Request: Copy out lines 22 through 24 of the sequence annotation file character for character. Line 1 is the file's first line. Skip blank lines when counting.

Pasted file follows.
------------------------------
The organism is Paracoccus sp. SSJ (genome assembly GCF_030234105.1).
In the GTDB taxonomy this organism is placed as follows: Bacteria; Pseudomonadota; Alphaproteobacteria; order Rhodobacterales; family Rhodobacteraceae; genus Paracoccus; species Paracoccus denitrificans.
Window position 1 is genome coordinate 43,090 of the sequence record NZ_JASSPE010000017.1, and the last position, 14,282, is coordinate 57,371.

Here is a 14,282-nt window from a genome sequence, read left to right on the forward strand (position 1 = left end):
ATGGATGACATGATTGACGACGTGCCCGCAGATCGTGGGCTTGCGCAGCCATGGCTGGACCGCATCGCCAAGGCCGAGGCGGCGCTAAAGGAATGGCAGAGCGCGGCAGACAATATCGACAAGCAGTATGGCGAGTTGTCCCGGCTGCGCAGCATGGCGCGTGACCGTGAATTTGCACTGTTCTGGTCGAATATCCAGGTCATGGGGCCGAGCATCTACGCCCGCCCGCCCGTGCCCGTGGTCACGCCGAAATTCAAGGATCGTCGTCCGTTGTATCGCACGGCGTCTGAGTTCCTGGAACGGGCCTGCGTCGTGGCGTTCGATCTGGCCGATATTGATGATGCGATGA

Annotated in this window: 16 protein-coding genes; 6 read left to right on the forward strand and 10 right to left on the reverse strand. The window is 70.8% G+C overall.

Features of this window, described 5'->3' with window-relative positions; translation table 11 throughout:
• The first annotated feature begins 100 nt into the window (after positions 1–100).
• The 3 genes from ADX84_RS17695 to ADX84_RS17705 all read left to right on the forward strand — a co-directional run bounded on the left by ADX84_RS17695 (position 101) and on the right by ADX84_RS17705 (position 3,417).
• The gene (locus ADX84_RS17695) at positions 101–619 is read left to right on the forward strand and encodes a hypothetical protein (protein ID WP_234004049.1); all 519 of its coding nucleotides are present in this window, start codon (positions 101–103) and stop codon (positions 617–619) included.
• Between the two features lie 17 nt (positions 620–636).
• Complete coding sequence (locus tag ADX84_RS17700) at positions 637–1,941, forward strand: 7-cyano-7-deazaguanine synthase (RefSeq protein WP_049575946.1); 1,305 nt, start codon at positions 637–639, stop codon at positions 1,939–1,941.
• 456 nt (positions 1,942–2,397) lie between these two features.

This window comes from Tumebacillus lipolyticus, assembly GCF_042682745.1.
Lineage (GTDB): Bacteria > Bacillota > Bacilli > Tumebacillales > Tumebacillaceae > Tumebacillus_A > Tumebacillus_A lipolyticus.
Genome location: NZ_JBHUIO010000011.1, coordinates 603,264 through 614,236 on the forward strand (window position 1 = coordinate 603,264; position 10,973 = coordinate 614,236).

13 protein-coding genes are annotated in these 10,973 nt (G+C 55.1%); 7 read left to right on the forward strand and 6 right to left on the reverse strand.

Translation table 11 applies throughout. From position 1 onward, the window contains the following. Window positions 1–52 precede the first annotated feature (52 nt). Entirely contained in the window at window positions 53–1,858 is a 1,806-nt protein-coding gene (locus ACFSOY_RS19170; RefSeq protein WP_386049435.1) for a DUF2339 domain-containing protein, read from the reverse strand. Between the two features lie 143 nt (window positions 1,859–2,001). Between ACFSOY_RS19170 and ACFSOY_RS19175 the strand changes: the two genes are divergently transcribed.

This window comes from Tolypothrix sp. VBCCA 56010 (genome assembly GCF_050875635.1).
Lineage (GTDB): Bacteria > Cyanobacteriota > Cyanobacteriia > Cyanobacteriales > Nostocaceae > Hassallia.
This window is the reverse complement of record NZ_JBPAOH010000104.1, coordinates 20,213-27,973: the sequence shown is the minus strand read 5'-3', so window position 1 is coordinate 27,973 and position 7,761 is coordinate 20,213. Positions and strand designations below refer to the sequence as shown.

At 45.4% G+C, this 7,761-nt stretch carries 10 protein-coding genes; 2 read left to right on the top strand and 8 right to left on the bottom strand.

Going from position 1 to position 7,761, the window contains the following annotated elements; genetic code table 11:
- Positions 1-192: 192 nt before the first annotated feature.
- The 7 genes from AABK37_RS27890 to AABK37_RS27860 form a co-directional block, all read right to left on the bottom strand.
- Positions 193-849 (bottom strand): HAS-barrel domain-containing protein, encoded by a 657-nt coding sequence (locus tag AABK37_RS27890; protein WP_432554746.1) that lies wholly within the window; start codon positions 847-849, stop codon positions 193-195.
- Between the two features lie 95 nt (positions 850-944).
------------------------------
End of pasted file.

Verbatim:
At 45.4% G+C, this 7,761-nt stretch carries 10 protein-coding genes; 2 read left to right on the top strand and 8 right to left on the bottom strand.

Going from position 1 to position 7,761, the window contains the following annotated elements; genetic code table 11:
- Positions 1-192: 192 nt before the first annotated feature.